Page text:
January 4th is the perfect time to sample Tokyo Joshi Pro Wrestling for those who never have. Like any good story, you can dive right in and meet a colorful cast of about two dozen characters.
Some are major players, some have minor roles, and all have personalities and histories that you aren’t expected to catch up on in one sitting. That part comes later.
Speaking from experience, the Ittenyon show serves as a jumping-on point to entertain and intrigue. Especially this year, when the main event isn’t a years-long storyline. Most of the matches are new challenges in the ongoing journeys of each wrestler.
And though a late illness changed a third of the card, it still ended up as an incredibly varied, great show.
TJPW January 4th 2023
TJPW Ittenyon 2024
Yuki Kamifuku, Mahiro Kiryu, Toga vs Kaya Toribami, Moka Miyamoto, Juria Nagano
In one corner are Toyo Mates, Yuki Kamifuku, and Mahiro Kiryu: an experienced tag team who came close to finally winning the pink belts last year. With them is Toga, a promising young wrestler appearing on many rookie of the year lists.
In the other corner is Shinken Kusho, made of Moka Miyamoto and Juria Nagano: a relatively newer team of karate girls. With them is Kaya Toribami, their bird contemporary.
As an opening match, it’s a relatively standard affair. Many wrestlers will start the year with a change in costume or even a slight alteration to one’s appearance. Moka has changed her outfit yet again as she continues to try and find herself.
She has many avenues to grow: be it as a tag team, singles star, or traveling abroad as she recently did for MLW. Kamiyu showed her what an upper-mid-carder looks like, confident in who she is and what she does before getting the pinfall. ***
TJPW Ittenyon Match 2:
Raku, Pom Harajuku, Ram Kaichow vs Himawari, Runa Okubo, Haru Kazashiro
Although TJPW doesn’t do factions, the group of Raku, Pom Harajuku, and Yuki Aino is as close as they come. With some late card changes, freelancer Ram Kaichow was brought in to team with her waifu Raku.
On the other side were three of last year’s rookies. Himawari is as bright and energetic as a sugar flower. Haru Kazushiro is one of the youngest on the roster. And Runa Okubo, who is taking a break to study for her high school entrance exams.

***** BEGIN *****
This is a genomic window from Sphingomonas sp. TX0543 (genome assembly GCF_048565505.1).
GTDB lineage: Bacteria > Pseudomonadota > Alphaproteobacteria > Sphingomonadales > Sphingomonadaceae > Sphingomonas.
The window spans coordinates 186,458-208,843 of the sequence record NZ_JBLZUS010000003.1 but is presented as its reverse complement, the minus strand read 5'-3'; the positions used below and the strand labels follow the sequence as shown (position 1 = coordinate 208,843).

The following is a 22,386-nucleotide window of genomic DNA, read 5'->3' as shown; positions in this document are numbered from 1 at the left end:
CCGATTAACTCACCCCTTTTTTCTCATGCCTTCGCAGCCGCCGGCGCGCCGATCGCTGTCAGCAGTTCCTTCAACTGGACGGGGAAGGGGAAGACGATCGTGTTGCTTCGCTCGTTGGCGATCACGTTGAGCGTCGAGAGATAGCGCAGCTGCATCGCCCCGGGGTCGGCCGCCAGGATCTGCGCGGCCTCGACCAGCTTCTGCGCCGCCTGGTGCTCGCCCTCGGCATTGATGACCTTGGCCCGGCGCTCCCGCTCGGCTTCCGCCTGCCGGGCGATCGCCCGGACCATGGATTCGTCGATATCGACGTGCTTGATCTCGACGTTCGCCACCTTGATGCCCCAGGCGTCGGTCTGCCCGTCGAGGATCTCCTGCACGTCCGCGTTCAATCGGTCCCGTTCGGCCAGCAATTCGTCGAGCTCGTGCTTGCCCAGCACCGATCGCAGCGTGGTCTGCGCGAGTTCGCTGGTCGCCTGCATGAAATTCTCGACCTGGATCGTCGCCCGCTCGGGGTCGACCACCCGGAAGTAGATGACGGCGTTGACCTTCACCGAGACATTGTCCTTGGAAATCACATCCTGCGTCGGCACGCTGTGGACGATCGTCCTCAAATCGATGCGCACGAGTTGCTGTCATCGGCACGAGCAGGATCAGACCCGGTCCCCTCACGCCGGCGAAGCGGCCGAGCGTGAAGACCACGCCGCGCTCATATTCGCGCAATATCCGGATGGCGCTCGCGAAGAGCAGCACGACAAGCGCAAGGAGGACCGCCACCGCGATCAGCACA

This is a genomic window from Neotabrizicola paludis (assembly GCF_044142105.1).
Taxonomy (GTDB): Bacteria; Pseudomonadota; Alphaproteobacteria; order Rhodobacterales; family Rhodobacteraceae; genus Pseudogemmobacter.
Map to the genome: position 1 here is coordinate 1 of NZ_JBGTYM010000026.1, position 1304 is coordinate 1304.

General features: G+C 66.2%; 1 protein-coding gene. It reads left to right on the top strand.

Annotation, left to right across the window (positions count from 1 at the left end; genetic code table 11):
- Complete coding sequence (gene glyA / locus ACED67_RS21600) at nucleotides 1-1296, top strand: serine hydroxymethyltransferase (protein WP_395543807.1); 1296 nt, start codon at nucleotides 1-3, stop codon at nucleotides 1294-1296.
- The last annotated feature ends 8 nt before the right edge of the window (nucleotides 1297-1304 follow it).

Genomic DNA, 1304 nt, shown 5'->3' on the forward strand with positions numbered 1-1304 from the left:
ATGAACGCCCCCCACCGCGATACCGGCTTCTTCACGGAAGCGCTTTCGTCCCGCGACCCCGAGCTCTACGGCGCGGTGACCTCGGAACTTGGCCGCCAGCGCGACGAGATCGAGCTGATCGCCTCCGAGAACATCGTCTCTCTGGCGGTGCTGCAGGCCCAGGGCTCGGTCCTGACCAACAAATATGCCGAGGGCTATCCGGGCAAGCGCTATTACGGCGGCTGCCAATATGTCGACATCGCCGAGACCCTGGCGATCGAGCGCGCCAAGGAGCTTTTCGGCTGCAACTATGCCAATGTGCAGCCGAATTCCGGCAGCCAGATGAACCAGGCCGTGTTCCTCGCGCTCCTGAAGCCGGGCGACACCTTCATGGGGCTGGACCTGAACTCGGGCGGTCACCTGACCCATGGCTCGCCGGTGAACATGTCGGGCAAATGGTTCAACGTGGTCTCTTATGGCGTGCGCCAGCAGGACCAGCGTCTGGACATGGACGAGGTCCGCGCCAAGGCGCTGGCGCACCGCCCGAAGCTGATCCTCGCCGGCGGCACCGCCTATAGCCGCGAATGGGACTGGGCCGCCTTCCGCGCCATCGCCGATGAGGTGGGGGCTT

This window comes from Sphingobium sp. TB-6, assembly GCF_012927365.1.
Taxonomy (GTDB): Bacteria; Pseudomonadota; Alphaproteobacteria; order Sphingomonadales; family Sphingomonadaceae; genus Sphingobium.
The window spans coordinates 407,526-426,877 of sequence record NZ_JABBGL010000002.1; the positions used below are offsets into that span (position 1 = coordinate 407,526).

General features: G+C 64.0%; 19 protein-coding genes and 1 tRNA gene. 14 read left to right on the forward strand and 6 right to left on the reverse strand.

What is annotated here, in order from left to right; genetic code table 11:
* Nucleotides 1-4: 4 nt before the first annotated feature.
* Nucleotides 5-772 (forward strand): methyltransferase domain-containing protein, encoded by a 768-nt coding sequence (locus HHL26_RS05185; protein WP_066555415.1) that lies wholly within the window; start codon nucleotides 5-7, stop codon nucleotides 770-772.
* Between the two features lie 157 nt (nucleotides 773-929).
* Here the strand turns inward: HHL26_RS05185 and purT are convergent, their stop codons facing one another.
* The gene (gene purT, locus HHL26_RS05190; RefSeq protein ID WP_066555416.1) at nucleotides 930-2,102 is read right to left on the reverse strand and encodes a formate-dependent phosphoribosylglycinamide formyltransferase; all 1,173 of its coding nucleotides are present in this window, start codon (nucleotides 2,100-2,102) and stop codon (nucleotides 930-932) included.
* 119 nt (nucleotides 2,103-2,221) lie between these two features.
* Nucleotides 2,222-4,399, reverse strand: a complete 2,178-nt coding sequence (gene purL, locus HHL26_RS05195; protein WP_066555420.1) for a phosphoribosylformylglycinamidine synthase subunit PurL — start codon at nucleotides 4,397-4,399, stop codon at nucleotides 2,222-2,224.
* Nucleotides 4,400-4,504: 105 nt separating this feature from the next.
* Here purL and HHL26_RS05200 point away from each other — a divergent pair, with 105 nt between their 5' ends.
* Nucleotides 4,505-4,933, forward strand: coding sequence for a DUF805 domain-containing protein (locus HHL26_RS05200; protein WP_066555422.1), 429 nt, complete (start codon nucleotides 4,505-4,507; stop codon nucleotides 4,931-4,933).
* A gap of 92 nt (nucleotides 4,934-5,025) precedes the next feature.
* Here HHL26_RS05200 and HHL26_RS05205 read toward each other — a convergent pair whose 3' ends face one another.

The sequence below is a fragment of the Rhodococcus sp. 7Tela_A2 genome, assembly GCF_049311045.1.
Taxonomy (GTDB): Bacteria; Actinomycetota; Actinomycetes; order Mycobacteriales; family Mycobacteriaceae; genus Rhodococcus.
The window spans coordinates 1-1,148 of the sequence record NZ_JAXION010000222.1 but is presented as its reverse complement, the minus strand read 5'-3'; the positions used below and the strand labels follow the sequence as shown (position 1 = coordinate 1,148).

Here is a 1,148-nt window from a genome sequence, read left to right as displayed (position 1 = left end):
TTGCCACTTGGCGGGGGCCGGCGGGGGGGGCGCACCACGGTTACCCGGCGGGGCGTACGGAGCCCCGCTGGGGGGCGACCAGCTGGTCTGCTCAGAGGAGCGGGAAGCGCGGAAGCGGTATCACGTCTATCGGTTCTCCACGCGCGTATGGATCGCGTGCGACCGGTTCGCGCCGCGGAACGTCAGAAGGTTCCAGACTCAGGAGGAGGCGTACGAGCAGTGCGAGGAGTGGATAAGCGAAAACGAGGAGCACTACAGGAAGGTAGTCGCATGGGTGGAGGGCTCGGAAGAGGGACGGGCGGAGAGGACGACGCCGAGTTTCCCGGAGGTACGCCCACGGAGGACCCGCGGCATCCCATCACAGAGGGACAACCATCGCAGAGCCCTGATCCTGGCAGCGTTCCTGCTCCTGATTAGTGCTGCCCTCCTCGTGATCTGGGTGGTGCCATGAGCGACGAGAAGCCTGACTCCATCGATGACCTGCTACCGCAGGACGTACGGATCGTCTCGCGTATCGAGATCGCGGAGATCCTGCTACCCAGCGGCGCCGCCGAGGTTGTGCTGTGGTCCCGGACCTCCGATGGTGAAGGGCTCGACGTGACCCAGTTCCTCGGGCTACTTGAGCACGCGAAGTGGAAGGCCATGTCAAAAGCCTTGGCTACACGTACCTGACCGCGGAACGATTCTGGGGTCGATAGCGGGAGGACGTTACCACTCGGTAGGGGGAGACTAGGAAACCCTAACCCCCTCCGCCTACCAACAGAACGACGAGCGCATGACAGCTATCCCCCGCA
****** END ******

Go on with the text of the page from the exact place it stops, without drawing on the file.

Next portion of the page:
The lore of TJPW runs deep, and the English commentary on major shows is often a helpful guide. Be it Chris Brookes, Baliyan Akki, or the greatest resource for English translations, Mr. Hakusan.
If you don’t know, Ram loves Raku, Pom gets jealous, and hijinks ensue, which is a type of match that happens at least once per card. If you like silly little comedy or girls kissing, it’s a good time. **3/4
TJPW Ittenyon Match 3:
Mizuki vs Nao Kakuta
This is an entirely new match on the card. Nao Kakuta had been announced to defend the tag belts until her partner Hikari Noa fell ill, forcing them to vacate the titles. Mizuki had been scheduled to work with the rookies, but this change is an upgrade.
These two had a great title fight last year during Mizuki’s reign with the Princess of Princess championship.
Their chemistry sparked a reaction again as they opted for a stiffer style of match. TJPW isn’t normally this brutal, so when they turn it up a notch, it makes the audience sit up a bit. It was the first bout to spill to the outside.
They really upped the tempo of the show with their striking and kicking. Mizuki took the victory in a quicker fashion, possibly working her way back into the title picture. Or maybe the long-awaited Mercedes Mone match will one day happen. ***1/2
TJPW Ittenyon Match 4:
Shoko Nakajima vs Hyper Misao
Every January 4th since 2020, Shoko Nakajima and Hyper Misao have had a wild gimmick match. Sometimes, it’s to rename the loser for a month. Usually, there are foreign objects involved. And it’s always fun nonsense.
They are 2-1-1 in favor of Shoko. But since they’ve formed a solid tag team out of this in recent years, everyone’s a winner.
Some might argue that the best wrestlers are the ones having the most fun. The rules of this long-running tradition don’t matter. It’s about Shoko and Misao fighting in the lobby and crowd of Korakuen Hall.
It’s about magic markers and Godzilla toys and giving the people what they want. There’s a spot where Misao rides her bike down a flight of stairs that is unironically one of the most impressive spots on the show. ****
TJPW Ittenyon Match 5:
Riho vs Shino Suzuki
Of the famed rookie class of 2023, Shino Suzuki is one of two out of the six to get a high-profile singles match.
They are all solid wrestlers, but Suzuki has a bit more popularity as part of the Up Up Girls who open every show in song and dance. To be put in the ring with AEW’s Riho in a rare appearance is a huge vote of confidence.
Riho played her role well as the veteran giving the new girl the business. It’s the shortest match on the card by a noticeable amount. Maybe it’s because she hasn’t wrestled in TJPW or Japan in a while that she simply got her stuff in for a TV amount of time.
She beat her like she knew too much and made her tap out, which seems unusually harsh for Riho. Shino gave it her all, but the senpai to kouhai gap is as vast as ever. ***